Why Martin O'Malley Could Be the Future of the Democratic Party

He's trailing in the polls and low on money, but when he rolls up his sleeves and pulls out his guitar you see the leader he could be

Martin O'Malley at a campaign event in New Hampshire this year. Credit: Jon Hill/Redux

The trees are on fire in New Hampshire when Martin O'Malley says the first batshit-crazy thing that makes me want to turn my Chevy Cruze around and head for the state liquor store and then some late-October leaf-peeping. Speaking before 200 or so kids at Dartmouth College — who may or may not be getting class credit for attending — O'Malley, a buff man with bright-blue eyes, rolls up his sleeves in a vague RFK way and prowls the room with a microphone before uttering a chestnut that receives some titters: "I have a confession to make. I actually like politicians."

Later, he proudly tells me he wrote the line himself. This statement, just six weeks after the end of what O'Malley calls a political Summer of Repudiation, is why many detractors have written off his seemingly plausible — good-looking, better record — candidacy for president 100 days before the Iowa caucus. The people don't want a technocrat, someone who has built bridges, both literally and metaphorically — they want someone who is going to burn the mother to the ground. The chattering class says he's boring. And it's true he has a wonky side that can lead him down a road of dryness best characterized by a deadly speech at the 2012 Democratic Convention. The Associated Press recently described the Democratic race as a two-person contest. The irony is that on the personal side, O'Malley can be more entertaining than Hillary Clinton and Bernie Sanders combined. He tries to hide it, but he's done some things. His band opened for the Pogues. He and his wife do a version of "Fairytale of New York." He sometimes travels with his guitar, which, depending on your dating history, is either excellent or a deal-breaker. On a recent swing through New York, he munched a grotty Penn Station sandwich and remarked with a puckish smile, "I give my best speeches as eulogies." Which makes sense because, in person, O'Malley comes across as a cockeyed optimist filtered through Irish fatalism.

But alas, Martin O'Malley is still languishing somewhere between asterisk and three percent in Iowa. So why should we care? Well, first, it's not impossible that the handsome man with a guitar could be a nice gender and generational counterpoint for Hillary. O'Malley endorsed her in 2008, and in the cavalcade of e-mails Clinton was recently forced to release, there was one about O'Malley from 2010 to a mutual friend, Maryland Sen. Barbara Mikulski: "How's our friend, Martin, doing? I know he has a rematch when he should be reelected by acclamation for steering the ship of state so well. Pls give him my best wishes."

The other reason is O'Malley has actually governed for 15 years, running a city and then a state. Baltimore's violent-crime rate drastically declined under O'Malley, and as Maryland's governor, he eliminated the death penalty, passed significant gun-control legislation and signed gay marriage into law in a Southern border state. Sanders and Clinton talk a good game on these issues, but their actual executive experience is limited to Sanders' term as mayor of Burlington, Vermont. Before Obama, experience was something that mattered. And there's O'Malley's age (the Democratic bench runs old and not deep): At 52, he is 15 years younger for a party that has always depended on young voters to counteract the GOP geriatrics.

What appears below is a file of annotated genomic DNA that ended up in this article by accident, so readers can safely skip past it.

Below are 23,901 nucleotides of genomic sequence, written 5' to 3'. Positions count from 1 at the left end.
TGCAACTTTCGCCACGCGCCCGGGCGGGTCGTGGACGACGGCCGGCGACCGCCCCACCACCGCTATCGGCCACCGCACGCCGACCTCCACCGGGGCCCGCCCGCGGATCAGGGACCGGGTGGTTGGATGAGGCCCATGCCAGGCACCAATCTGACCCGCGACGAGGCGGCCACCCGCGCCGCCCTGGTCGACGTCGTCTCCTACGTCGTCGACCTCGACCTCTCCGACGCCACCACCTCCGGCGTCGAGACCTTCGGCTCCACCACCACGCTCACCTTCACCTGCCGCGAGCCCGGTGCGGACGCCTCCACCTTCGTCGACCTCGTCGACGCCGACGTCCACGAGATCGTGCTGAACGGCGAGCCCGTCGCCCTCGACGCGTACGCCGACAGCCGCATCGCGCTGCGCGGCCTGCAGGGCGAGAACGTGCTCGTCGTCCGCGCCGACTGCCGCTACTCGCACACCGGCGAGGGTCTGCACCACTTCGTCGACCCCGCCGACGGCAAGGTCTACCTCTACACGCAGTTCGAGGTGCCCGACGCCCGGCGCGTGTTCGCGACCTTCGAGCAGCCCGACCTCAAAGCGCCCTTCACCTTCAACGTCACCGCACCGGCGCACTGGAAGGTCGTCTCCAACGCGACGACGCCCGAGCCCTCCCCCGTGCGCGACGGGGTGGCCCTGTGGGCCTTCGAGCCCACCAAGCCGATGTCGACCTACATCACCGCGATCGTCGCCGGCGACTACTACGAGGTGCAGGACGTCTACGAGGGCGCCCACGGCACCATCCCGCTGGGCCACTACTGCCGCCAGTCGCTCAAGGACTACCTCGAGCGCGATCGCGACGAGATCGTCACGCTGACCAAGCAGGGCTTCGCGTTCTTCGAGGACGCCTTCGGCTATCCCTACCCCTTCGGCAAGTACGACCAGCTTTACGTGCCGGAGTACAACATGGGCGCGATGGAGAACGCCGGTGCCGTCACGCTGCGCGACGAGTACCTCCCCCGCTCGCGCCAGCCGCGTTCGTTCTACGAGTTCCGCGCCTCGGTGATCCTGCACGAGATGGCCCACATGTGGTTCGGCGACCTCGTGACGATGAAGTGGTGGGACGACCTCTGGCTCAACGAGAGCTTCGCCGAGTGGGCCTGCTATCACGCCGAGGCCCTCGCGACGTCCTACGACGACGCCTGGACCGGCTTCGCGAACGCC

That's the happy spin. But there are problems. Sure, it's not great he has $800,000 in the bank, but, more important, there's a battle being waged inside the man's head: Is he a wonk or a man of the people? There are moments when he comes across as a human-head version of the FiveThirtyEight website. It's only when he rolls up the sleeves and pulls out the six-string that you see the leader he could be. O'Malley concedes the point somewhere in a car going from Nowhere, New Hampshire, to Even More Nowhere, New Hampshire. "I'm gonna just let it rip," he says, "and see what happens."

On the stump, O'Malley breezes over his creation story not because he isn't proud of it, but because it's just so goddamned normal. There's no absentee father in Kenya, no Hugh Rodham belittling his daughter. He's the third child of Thomas, a World War II bombardier who went to college on the GI Bill before becoming a lawyer, and his now-87-year-old mother, Barbara, who still works as a receptionist for Sen. Mikulski. He grew up in Bethesda, Maryland, home of government bigwigs and scallywag lobbyists, just outside D.C.

O'Malley was his eighth-grade class president, but his athletic career was less successful. "I like to tell my son I mostly played 'left out,' " he says with a smile on a train from New York to Baltimore later in the week. But as the waterways of Maryland pass by — many that O'Malley cleaned up as governor — he remembers his other less-publicly-varnished side. Martin's father would take him down to the Eastern Shore, where he raced through the high grass and watched the cranes fly by. "Who's the nerd with the binoculars?" he says of himself while showing off family photos on his iPad.

His parents instilled in him a Catholic sense of right and wrong and charity that his longtime friend and future chief of staff Michael Enright saw when they first met at a bus stop, where O'Malley was sharing his after-school snack with a homeless man. (OK, the guy already had his hand in the bag, but O'Malley let him munch away.) "Injustice still fires my engines," O'Malley says. He went to Gonzaga College High School and then on to Catholic University, both in the District.

He wasn't the greatest student. In his sophomore year, he began volunteering for a little-known presidential candidate named Gary Hart. O'Malley ended up taking a semester off to work on the campaign, and it changed his life.